Photo: Alex Brandon (AP)

Yeah. White nationalists are holding another Unite the Right rally. Yep, this one is taking place in our nation’s capital. And yes, the Washington Metropolitan Area Transit Authority is giving its participants three metro cars and a police escort to the rally, taking place on August 12. (Update: D.C.’s Metro will no longer be providing separate cars.)

If you’ve been fortunate enough to be living in a hole for the past year or so, Jason Kessler is back at it again. Last summer, he was the guy behind the Unite the Right rally in Charlottesville that ended up resulting in three deaths, over 38 non-fatal injuries, and 11 arrests. The point of these rallies is to unite members of the far-right (or alt-right), neo-Nazis, Klansmen, militias, and neo-Confederates, toting guns and anti-semitic messages to protest, uh, the plight of the white race.

The Washington Post reported on Friday evening that the Metro was considering providing separate trains, a statement confirmed on Saturday by the local ABC7 news station.

Basically, the point is to keep the white nationalists separated from the rest of the world and the counter-protestors who are having none of this shit. It’s an effort to prevent the level of violence we saw at Charlottesville. This rally is being held as a protest to the “civil rights abuse in Charlottesville”, so there’s already a hell of a lot of tension and bad blood simmering here.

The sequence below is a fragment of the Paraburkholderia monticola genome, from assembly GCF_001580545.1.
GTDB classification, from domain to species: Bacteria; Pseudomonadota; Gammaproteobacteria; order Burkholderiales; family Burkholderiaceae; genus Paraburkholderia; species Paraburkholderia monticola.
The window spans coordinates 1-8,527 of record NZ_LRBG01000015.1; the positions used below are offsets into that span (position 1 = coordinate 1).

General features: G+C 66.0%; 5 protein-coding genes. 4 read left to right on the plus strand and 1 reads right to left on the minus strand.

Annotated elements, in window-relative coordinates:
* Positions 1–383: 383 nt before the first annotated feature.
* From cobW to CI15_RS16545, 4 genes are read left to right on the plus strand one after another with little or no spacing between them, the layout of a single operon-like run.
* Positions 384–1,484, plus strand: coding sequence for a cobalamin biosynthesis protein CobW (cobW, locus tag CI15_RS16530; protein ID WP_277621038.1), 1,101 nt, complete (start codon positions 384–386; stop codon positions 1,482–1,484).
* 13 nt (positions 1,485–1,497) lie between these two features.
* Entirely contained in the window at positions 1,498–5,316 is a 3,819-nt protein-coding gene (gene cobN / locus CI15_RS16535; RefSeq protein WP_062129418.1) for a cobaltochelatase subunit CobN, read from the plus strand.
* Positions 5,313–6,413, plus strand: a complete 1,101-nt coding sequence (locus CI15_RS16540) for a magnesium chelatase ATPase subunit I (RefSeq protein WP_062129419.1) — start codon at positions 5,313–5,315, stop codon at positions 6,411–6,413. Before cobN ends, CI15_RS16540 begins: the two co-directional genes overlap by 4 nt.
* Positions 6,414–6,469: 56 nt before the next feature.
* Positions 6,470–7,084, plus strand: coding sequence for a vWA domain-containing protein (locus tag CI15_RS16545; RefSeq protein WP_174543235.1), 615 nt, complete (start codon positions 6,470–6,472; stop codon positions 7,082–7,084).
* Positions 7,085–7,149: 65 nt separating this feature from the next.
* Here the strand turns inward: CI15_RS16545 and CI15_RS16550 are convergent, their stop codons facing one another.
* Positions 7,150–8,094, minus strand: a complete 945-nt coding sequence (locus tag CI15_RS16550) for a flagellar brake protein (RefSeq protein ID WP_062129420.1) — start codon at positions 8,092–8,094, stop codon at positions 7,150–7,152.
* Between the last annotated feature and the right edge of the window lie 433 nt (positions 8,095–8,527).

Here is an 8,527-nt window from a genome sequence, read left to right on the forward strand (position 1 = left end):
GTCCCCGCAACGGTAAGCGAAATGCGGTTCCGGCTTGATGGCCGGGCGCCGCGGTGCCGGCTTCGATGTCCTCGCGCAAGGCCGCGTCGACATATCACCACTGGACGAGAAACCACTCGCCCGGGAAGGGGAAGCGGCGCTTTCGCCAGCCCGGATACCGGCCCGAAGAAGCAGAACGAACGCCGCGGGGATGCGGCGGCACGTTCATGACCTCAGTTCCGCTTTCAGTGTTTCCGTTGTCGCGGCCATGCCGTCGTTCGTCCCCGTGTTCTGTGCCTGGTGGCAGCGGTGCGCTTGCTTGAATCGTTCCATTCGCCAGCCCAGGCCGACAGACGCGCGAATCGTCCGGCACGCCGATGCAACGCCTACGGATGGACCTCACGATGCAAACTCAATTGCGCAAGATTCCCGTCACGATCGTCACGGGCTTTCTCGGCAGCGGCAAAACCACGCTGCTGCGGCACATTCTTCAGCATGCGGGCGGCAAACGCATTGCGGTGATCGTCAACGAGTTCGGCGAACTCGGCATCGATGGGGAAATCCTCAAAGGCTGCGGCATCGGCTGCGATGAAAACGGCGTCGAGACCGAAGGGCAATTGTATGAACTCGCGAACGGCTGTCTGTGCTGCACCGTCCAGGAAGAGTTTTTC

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There’s a lot to unpack here. How are the Transit Authority actually going to regulate who’s getting on what car? What if the union representing train operators decide, hey, fuck this, we’re not giving them a ride? And, mainly, is this the kind of precedent we want to set? Are we just accepting that members of our country hold ideologies so violent that they need special protections to be able to express themselves?

We’re not going to find out until the day of the event. Local police have also opted out of releasing their strategy for ensuring the safety of both protestors and counter-protestors, as well as themselves.

We live in some confusing times, folks.

Update Sunday 12 p.m.: The Washington Post reports Metro is no longer considering running separate trains for those attending the rally:

Metro Board Chairman Jack Evans had previously said that running a separate train was among options being weighed by officials.

“Metro will not be providing a special train or special car for anyone next Sunday,” Evans said.

Word about the possibility of the service for rallygoers spread quickly Friday and Saturday, drawing condemnation from those who decried “special treatment” for white nationalist groups, which are focused on the goal of achieving a whites-only state or the separation of whites from other groups. Others thought the possible move to constitute a form of segregation.